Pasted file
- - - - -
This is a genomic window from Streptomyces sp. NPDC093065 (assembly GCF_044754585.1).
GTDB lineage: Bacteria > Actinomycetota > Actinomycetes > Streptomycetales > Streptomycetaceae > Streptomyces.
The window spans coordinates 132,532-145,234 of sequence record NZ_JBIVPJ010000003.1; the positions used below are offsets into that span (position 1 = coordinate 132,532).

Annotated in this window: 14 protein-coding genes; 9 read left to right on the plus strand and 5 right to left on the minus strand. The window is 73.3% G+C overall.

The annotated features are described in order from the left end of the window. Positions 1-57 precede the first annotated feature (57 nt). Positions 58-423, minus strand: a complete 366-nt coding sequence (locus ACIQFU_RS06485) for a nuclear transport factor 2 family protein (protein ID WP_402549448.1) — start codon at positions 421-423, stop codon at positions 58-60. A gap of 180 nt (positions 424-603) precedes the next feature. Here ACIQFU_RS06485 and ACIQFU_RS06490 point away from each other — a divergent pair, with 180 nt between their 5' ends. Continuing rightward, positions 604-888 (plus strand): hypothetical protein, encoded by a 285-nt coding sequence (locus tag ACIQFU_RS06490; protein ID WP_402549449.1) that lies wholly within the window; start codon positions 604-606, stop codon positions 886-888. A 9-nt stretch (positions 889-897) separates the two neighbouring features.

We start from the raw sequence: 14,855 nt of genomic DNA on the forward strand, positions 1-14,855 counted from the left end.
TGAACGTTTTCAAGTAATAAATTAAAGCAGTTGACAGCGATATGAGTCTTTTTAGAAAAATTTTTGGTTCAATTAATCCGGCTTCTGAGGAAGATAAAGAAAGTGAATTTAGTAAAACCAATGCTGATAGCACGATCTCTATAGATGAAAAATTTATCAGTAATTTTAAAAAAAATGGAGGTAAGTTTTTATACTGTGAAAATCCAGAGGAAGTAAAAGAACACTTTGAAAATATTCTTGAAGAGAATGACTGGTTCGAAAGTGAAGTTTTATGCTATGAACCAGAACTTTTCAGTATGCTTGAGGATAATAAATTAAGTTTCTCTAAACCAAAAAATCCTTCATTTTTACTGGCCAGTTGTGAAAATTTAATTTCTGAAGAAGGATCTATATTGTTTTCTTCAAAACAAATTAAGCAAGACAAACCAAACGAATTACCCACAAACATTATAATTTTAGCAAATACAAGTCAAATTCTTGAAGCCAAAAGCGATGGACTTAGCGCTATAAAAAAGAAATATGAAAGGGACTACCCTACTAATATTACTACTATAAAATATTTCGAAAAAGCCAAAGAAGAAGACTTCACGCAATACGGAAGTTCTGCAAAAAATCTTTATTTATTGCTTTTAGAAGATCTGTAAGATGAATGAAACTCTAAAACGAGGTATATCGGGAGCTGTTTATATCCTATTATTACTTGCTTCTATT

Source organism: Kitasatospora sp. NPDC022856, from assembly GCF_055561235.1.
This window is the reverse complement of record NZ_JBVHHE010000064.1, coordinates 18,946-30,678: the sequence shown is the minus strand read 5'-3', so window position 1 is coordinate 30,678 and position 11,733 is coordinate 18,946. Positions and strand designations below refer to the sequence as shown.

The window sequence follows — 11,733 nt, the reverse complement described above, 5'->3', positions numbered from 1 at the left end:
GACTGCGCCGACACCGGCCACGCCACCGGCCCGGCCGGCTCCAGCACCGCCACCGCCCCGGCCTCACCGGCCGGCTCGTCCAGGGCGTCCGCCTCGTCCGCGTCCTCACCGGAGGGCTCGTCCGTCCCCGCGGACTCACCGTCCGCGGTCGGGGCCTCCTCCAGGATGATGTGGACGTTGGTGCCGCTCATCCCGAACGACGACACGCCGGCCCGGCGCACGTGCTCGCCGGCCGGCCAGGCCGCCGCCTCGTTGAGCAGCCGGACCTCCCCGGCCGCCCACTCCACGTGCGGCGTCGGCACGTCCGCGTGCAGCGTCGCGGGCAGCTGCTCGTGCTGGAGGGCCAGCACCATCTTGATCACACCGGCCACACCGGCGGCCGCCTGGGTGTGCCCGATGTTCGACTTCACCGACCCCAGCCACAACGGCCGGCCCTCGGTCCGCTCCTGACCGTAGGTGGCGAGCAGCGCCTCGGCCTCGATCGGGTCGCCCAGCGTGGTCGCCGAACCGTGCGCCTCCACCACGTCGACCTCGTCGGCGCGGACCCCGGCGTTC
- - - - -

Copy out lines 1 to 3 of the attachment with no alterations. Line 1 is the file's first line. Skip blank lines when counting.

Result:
This is a genomic window from Streptomyces sp. NPDC093065 (assembly GCF_044754585.1).
GTDB lineage: Bacteria > Actinomycetota > Actinomycetes > Streptomycetales > Streptomycetaceae > Streptomyces.
The window spans coordinates 132,532-145,234 of sequence record NZ_JBIVPJ010000003.1; the positions used below are offsets into that span (position 1 = coordinate 132,532).